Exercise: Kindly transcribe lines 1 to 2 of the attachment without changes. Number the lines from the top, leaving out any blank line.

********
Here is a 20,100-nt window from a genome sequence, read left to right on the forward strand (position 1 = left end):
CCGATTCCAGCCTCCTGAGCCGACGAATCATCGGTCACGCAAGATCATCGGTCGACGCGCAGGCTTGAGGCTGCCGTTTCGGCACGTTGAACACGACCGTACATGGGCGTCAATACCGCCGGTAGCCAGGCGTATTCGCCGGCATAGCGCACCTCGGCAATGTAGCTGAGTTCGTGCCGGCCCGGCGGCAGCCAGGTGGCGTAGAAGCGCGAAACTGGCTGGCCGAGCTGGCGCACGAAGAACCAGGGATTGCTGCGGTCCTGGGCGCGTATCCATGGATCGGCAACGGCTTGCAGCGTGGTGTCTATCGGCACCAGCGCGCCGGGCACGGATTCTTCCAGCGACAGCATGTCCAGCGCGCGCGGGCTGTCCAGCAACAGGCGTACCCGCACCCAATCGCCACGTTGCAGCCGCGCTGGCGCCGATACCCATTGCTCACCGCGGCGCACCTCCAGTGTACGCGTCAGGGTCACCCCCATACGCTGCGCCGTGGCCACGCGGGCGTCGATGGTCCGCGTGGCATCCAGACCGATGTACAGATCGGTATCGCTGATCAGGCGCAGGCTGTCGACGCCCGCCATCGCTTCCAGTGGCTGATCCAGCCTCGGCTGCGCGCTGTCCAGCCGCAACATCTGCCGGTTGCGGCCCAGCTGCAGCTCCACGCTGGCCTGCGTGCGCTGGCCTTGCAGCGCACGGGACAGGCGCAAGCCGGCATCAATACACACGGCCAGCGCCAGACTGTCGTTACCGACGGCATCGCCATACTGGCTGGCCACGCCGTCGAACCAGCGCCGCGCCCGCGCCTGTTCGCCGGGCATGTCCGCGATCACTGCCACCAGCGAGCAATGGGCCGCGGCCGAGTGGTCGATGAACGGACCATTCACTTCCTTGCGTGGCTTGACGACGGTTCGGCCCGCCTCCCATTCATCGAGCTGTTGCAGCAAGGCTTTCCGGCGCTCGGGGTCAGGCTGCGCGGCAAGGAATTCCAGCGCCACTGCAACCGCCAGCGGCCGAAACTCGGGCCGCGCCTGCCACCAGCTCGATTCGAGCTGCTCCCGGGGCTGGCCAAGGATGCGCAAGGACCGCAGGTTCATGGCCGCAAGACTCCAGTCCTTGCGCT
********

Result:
Here is a 20,100-nt window from a genome sequence, read left to right on the forward strand (position 1 = left end):
CCGATTCCAGCCTCCTGAGCCGACGAATCATCGGTCACGCAAGATCATCGGTCGACGCGCAGGCTTGAGGCTGCCGTTTCGGCACGTTGAACACGACCGTACATGGGCGTCAATACCGCCGGTAGCCAGGCGTATTCGCCGGCATAGCGCACCTCGGCAATGTAGCTGAGTTCGTGCCGGCCCGGCGGCAGCCAGGTGGCGTAGAAGCGCGAAACTGGCTGGCCGAGCTGGCGCACGAAGAACCAGGGATTGCTGCGGTCCTGGGCGCGTATCCATGGATCGGCAACGGCTTGCAGCGTGGTGTCTATCGGCACCAGCGCGCCGGGCACGGATTCTTCCAGCGACAGCATGTCCAGCGCGCGCGGGCTGTCCAGCAACAGGCGTACCCGCACCCAATCGCCACGTTGCAGCCGCGCTGGCGCCGATACCCATTGCTCACCGCGGCGCACCTCCAGTGTACGCGTCAGGGTCACCCCCATACGCTGCGCCGTGGCCACGCGGGCGTCGATGGTCCGCGTGGCATCCAGACCGATGTACAGATCGGTATCGCTGATCAGGCGCAGGCTGTCGACGCCCGCCATCGCTTCCAGTGGCTGATCCAGCCTCGGCTGCGCGCTGTCCAGCCGCAACATCTGCCGGTTGCGGCCCAGCTGCAGCTCCACGCTGGCCTGCGTGCGCTGGCCTTGCAGCGCACGGGACAGGCGCAAGCCGGCATCAATACACACGGCCAGCGCCAGACTGTCGTTACCGACGGCATCGCCATACTGGCTGGCCACGCCGTCGAACCAGCGCCGCGCCCGCGCCTGTTCGCCGGGCATGTCCGCGATCACTGCCACCAGCGAGCAATGGGCCGCGGCCGAGTGGTCGATGAACGGACCATTCACTTCCTTGCGTGGCTTGACGACGGTTCGGCCCGCCTCCCATTCATCGAGCTGTTGCAGCAAGGCTTTCCGGCGCTCGGGGTCAGGCTGCGCGGCAAGGAATTCCAGCGCCACTGCAACCGCCAGCGGCCGAAACTCGGGCCGCGCCTGCCACCAGCTCGATTCGAGCTGCTCCCGGGGCTGGCCAAGGATGCGCAAGGACCGCAGGTTCATGGCCGCAAGACTCCAGTCCTTGCGCT